Awards awards ~ theatre notes

Wednesday, September 03, 2008

Awards awards

I almost forgot to report the winners of the RE Ross Trust Play Award, which were announced at a glittering dinner before the assembled literati of Melbourne on Monday night. The occasion was the announcement of the winners of the Premier's Literary Awards, but we snuck in on their sequinned coat-tails. Such occasions do make me think of Dorothy Parker's report on Literary Rotarians, in which she claimed to have attended a literary gathering after drinking a cup of tea that "tasted very strange".

"When I came to my senses," reports Mrs Parker, "I was in the brilliantly lighted banquet hall of one of the large hotels....By pleading a return of that old black cholera of mine, I got away before the speeches, the songs, and the probable donning of paper hats and marching around the room in lockstep. I looked with deep interest the next morning [different times: Ed] for the bookmen's and bookwomen's accounts of the event. One and all, they declared there had never been so glamorous and brilliant a function. They wrote of it as they write of every other literary gathering - as if it were one of those parties that used to occur just before Rome fell. From that day to this, I have never touched another cup of tea."

But I digress. Unlike Mrs Parker, I was obliged to stay for the speeches, which were judiciously placed between courses and were also nicely short. I enjoyed Richard Flanagan putting a spanner in the works by damning corrupt state government in front of a very uncomfortable looking Premier Brumby, and enthusiastically clapped all the winners. In short, I was a good little Rotarian. And I clapped very hard for the RE Ross Trust Award winners, whom you can read, with judges report, here. After all, as one of the judges, I agreed heartily with the decisions.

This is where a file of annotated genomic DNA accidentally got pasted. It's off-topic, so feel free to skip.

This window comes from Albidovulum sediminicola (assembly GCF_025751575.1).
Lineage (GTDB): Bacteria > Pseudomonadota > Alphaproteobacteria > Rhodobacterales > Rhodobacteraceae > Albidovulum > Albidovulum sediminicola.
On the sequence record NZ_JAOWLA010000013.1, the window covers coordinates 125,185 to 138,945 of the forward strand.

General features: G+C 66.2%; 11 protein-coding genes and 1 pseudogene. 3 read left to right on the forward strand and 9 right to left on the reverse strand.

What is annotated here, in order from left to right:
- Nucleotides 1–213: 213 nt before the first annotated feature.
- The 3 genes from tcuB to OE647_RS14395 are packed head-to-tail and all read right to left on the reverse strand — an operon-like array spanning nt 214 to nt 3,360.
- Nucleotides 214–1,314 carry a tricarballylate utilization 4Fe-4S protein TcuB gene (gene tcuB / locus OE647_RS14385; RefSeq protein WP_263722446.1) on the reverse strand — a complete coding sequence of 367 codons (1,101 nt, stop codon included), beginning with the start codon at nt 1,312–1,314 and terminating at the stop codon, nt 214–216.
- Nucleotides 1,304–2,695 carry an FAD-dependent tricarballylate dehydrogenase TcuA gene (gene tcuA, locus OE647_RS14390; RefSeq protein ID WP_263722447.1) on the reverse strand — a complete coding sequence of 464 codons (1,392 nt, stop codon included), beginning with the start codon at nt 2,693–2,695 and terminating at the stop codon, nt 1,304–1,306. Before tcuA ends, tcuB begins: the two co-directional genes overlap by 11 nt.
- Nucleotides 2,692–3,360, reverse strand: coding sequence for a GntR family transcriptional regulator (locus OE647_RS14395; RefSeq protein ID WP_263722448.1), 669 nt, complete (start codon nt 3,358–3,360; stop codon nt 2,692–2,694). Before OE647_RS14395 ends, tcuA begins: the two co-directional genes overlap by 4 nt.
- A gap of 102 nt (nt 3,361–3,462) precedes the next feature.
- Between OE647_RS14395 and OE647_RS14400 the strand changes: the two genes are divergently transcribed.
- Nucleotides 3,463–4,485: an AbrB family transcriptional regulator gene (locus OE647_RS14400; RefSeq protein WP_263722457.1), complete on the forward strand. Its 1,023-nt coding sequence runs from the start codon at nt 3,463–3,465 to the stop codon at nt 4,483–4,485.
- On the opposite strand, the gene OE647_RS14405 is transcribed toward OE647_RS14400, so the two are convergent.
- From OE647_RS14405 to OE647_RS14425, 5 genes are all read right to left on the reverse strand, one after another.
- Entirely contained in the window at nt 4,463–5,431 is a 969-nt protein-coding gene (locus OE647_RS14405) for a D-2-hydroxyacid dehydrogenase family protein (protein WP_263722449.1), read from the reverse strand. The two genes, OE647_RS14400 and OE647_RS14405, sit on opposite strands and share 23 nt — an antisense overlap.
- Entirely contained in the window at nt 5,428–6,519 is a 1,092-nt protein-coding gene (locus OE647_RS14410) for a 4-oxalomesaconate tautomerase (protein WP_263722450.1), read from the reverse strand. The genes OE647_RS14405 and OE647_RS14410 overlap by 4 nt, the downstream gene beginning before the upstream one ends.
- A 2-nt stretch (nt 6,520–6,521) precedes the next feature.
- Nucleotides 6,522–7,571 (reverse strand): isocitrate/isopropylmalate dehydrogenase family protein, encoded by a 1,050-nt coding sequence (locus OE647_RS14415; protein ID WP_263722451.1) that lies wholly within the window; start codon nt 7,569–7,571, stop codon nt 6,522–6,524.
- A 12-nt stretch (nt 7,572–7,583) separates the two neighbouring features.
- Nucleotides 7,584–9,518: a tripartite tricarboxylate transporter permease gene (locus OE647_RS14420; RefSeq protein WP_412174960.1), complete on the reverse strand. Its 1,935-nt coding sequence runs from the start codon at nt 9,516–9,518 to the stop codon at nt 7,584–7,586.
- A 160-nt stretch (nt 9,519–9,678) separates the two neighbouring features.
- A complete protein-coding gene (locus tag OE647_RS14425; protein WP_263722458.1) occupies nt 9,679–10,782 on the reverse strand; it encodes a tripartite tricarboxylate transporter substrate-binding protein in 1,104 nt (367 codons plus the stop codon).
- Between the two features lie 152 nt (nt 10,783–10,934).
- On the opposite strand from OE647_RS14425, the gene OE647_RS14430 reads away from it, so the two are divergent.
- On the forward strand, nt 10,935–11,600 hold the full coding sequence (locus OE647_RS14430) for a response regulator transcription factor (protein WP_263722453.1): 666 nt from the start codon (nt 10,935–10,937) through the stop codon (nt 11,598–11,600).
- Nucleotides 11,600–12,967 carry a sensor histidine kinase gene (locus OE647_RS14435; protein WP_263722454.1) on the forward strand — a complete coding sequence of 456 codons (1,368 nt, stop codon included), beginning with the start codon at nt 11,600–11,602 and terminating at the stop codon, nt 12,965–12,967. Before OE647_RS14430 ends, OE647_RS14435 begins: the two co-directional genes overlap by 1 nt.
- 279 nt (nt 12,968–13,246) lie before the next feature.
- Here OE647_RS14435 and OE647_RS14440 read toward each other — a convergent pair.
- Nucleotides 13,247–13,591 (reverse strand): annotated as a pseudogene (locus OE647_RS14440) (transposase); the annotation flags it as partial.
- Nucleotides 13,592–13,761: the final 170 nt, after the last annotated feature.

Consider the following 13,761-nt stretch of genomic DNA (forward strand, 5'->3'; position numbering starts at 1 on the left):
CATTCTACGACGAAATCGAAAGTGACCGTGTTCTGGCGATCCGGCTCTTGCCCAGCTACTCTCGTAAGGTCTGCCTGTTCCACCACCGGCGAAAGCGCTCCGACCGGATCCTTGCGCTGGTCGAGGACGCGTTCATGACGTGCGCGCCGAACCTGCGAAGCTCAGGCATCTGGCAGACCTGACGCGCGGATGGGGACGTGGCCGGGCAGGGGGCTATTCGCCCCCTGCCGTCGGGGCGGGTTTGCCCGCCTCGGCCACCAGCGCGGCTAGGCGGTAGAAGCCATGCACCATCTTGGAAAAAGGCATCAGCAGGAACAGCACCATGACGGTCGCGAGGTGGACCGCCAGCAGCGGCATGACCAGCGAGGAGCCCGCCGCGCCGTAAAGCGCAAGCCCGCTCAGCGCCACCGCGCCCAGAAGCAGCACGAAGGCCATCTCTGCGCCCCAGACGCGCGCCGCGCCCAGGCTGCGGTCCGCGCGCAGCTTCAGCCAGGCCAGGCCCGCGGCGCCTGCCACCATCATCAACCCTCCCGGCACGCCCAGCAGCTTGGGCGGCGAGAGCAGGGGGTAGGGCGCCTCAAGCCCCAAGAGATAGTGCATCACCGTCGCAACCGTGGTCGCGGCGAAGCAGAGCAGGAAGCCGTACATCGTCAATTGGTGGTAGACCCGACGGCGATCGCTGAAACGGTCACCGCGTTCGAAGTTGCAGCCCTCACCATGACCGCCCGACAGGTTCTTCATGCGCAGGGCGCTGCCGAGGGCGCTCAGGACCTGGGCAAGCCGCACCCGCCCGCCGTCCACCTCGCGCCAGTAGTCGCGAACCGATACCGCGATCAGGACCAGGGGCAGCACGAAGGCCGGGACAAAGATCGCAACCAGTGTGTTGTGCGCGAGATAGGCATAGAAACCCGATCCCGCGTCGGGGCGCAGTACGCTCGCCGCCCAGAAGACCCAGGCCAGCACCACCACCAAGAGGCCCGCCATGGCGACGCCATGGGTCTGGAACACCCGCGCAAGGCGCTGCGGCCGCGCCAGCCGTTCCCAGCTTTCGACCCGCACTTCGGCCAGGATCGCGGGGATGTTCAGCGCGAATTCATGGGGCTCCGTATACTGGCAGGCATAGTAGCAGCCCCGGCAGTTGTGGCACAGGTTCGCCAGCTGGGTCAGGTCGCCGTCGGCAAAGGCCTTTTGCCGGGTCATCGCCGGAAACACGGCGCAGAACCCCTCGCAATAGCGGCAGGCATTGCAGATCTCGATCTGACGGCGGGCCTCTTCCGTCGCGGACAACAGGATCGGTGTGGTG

Anonymous said...

Perhaps dear Judge, in congratulating all the winners, it might be polite next time, to request the administrators of this award contact the almost 36 other entrants that they did not get shortlisted.

This way, they could clear their minds and steel themselves bracefully and cheeringly think of those who were judged better in their own private hell, before they hear in company of those that did get shortlisted.

True, there is nothing worse than a sore loser, but then again is there anything worse than a poorly judged process?

Your thoughts?

anonymous non shortlisted playwright

Alison Croggon said...

I'm a bit surprised that you weren't contacted before the annoucement, anonymous playwright. But it would be something to take up with the State Library, which administered the award, rather than the judges, who just read the plays. Perhaps, because this is not an award that announces a shortlist, the administrators wanted to keep the tinder dry for the night - word has a way of getting out - but I'm not privy to how those decisions were reached. It does sound a little unfair.

As the far as the judging was concerned, the process was a dream - my co-judges were excellent, and we had frank, interesting and wide ranging discussions about all the plays. I wouldn't feel too bad about not making the cut, because it's not just fatuous buttering to say that in this case the standard was encouragingly high.

Anonymous said...

awesome winners but though

has barry dickens been made a living treasure yet?

Anonymous said...

As one who missed out I can only add that I was heartened by the sensitive and considered words of the judges. Of course it would be good if the Library could post a "Dear John" letter (email) but one can assume that nothing in the days preceeding the Award night means it's time to hit the Vat 69.
I'm in the fortunate situation of being able to turn to a large and talented group of my peers to workshop and refine the play ... perhaps even to conclude it to my satisfaction. If one believes in one's work then missing out on some funding is but a small hurdle to jump.